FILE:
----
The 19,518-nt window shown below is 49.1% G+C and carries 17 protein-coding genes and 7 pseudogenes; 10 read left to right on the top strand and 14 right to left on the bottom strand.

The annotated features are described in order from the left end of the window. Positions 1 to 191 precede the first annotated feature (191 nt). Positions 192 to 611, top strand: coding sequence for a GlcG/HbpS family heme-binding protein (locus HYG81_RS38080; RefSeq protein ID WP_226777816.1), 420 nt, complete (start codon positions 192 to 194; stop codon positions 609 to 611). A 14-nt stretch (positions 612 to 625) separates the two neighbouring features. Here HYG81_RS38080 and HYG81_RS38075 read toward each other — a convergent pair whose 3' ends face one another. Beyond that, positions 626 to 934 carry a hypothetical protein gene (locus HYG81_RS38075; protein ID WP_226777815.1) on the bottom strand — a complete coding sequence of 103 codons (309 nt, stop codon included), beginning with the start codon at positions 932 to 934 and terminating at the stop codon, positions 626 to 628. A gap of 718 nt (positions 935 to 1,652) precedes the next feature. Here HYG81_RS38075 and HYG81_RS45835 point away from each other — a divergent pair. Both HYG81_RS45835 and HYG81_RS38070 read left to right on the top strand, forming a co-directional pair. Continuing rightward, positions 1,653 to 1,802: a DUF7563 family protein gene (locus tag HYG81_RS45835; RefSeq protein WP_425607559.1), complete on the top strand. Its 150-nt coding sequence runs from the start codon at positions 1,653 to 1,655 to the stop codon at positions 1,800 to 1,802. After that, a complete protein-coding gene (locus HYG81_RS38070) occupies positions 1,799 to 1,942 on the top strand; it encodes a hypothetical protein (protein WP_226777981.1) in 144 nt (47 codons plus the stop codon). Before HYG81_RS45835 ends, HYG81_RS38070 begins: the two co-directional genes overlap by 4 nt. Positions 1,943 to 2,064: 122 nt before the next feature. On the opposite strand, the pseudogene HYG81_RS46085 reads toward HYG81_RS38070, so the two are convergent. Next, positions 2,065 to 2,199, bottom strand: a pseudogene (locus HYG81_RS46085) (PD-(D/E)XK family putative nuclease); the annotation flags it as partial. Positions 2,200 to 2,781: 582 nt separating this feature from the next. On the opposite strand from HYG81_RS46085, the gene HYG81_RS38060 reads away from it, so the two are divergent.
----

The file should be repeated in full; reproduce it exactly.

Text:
The 19,518-nt window shown below is 49.1% G+C and carries 17 protein-coding genes and 7 pseudogenes; 10 read left to right on the top strand and 14 right to left on the bottom strand.

The annotated features are described in order from the left end of the window. Positions 1 to 191 precede the first annotated feature (191 nt). Positions 192 to 611, top strand: coding sequence for a GlcG/HbpS family heme-binding protein (locus HYG81_RS38080; RefSeq protein ID WP_226777816.1), 420 nt, complete (start codon positions 192 to 194; stop codon positions 609 to 611). A 14-nt stretch (positions 612 to 625) separates the two neighbouring features. Here HYG81_RS38080 and HYG81_RS38075 read toward each other — a convergent pair whose 3' ends face one another. Beyond that, positions 626 to 934 carry a hypothetical protein gene (locus HYG81_RS38075; protein ID WP_226777815.1) on the bottom strand — a complete coding sequence of 103 codons (309 nt, stop codon included), beginning with the start codon at positions 932 to 934 and terminating at the stop codon, positions 626 to 628. A gap of 718 nt (positions 935 to 1,652) precedes the next feature. Here HYG81_RS38075 and HYG81_RS45835 point away from each other — a divergent pair. Both HYG81_RS45835 and HYG81_RS38070 read left to right on the top strand, forming a co-directional pair. Continuing rightward, positions 1,653 to 1,802: a DUF7563 family protein gene (locus tag HYG81_RS45835; RefSeq protein WP_425607559.1), complete on the top strand. Its 150-nt coding sequence runs from the start codon at positions 1,653 to 1,655 to the stop codon at positions 1,800 to 1,802. After that, a complete protein-coding gene (locus HYG81_RS38070) occupies positions 1,799 to 1,942 on the top strand; it encodes a hypothetical protein (protein WP_226777981.1) in 144 nt (47 codons plus the stop codon). Before HYG81_RS45835 ends, HYG81_RS38070 begins: the two co-directional genes overlap by 4 nt. Positions 1,943 to 2,064: 122 nt before the next feature. On the opposite strand, the pseudogene HYG81_RS46085 reads toward HYG81_RS38070, so the two are convergent. Next, positions 2,065 to 2,199, bottom strand: a pseudogene (locus HYG81_RS46085) (PD-(D/E)XK family putative nuclease); the annotation flags it as partial. Positions 2,200 to 2,781: 582 nt separating this feature from the next. On the opposite strand from HYG81_RS46085, the gene HYG81_RS38060 reads away from it, so the two are divergent.